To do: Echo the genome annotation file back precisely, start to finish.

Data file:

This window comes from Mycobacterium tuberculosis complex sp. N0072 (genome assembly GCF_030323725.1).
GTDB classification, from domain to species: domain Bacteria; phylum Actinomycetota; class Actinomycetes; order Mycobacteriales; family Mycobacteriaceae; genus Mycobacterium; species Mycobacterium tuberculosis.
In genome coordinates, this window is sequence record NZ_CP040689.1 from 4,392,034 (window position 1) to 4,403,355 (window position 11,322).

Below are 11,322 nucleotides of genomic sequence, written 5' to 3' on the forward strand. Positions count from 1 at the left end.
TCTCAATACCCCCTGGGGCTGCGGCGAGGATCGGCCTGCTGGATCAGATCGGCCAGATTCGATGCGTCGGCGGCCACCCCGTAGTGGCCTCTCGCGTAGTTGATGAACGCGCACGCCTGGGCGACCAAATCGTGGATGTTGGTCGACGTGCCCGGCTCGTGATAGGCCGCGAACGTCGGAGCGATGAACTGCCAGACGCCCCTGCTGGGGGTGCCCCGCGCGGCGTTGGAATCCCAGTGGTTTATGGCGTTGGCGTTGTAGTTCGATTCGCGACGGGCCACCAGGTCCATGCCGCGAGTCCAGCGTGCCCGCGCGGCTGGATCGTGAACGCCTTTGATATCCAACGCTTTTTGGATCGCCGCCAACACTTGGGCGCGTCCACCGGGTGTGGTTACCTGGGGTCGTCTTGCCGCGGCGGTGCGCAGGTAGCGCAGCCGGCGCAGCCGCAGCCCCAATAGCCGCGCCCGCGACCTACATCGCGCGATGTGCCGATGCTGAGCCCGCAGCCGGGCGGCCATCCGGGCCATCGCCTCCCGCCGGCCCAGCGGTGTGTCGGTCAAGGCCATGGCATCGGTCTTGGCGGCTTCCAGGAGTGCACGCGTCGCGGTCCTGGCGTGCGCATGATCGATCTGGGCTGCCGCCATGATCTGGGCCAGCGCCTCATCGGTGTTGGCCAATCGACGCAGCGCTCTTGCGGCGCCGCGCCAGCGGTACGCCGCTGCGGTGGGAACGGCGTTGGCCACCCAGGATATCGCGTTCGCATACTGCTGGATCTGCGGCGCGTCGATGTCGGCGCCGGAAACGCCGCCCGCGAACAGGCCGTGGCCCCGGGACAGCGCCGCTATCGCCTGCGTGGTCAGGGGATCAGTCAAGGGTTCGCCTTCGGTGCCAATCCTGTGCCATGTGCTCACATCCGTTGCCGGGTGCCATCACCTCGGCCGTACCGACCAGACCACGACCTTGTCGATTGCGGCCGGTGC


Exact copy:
This window comes from Mycobacterium tuberculosis complex sp. N0072 (genome assembly GCF_030323725.1).
GTDB classification, from domain to species: domain Bacteria; phylum Actinomycetota; class Actinomycetes; order Mycobacteriales; family Mycobacteriaceae; genus Mycobacterium; species Mycobacterium tuberculosis.
In genome coordinates, this window is sequence record NZ_CP040689.1 from 4,392,034 (window position 1) to 4,403,355 (window position 11,322).

Below are 11,322 nucleotides of genomic sequence, written 5' to 3' on the forward strand. Positions count from 1 at the left end.
TCTCAATACCCCCTGGGGCTGCGGCGAGGATCGGCCTGCTGGATCAGATCGGCCAGATTCGATGCGTCGGCGGCCACCCCGTAGTGGCCTCTCGCGTAGTTGATGAACGCGCACGCCTGGGCGACCAAATCGTGGATGTTGGTCGACGTGCCCGGCTCGTGATAGGCCGCGAACGTCGGAGCGATGAACTGCCAGACGCCCCTGCTGGGGGTGCCCCGCGCGGCGTTGGAATCCCAGTGGTTTATGGCGTTGGCGTTGTAGTTCGATTCGCGACGGGCCACCAGGTCCATGCCGCGAGTCCAGCGTGCCCGCGCGGCTGGATCGTGAACGCCTTTGATATCCAACGCTTTTTGGATCGCCGCCAACACTTGGGCGCGTCCACCGGGTGTGGTTACCTGGGGTCGTCTTGCCGCGGCGGTGCGCAGGTAGCGCAGCCGGCGCAGCCGCAGCCCCAATAGCCGCGCCCGCGACCTACATCGCGCGATGTGCCGATGCTGAGCCCGCAGCCGGGCGGCCATCCGGGCCATCGCCTCCCGCCGGCCCAGCGGTGTGTCGGTCAAGGCCATGGCATCGGTCTTGGCGGCTTCCAGGAGTGCACGCGTCGCGGTCCTGGCGTGCGCATGATCGATCTGGGCTGCCGCCATGATCTGGGCCAGCGCCTCATCGGTGTTGGCCAATCGACGCAGCGCTCTTGCGGCGCCGCGCCAGCGGTACGCCGCTGCGGTGGGAACGGCGTTGGCCACCCAGGATATCGCGTTCGCATACTGCTGGATCTGCGGCGCGTCGATGTCGGCGCCGGAAACGCCGCCCGCGAACAGGCCGTGGCCCCGGGACAGCGCCGCTATCGCCTGCGTGGTCAGGGGATCAGTCAAGGGTTCGCCTTCGGTGCCAATCCTGTGCCATGTGCTCACATCCGTTGCCGGGTGCCATCACCTCGGCCGTACCGACCAGACCACGACCTTGTCGATTGCGGCCGGTGC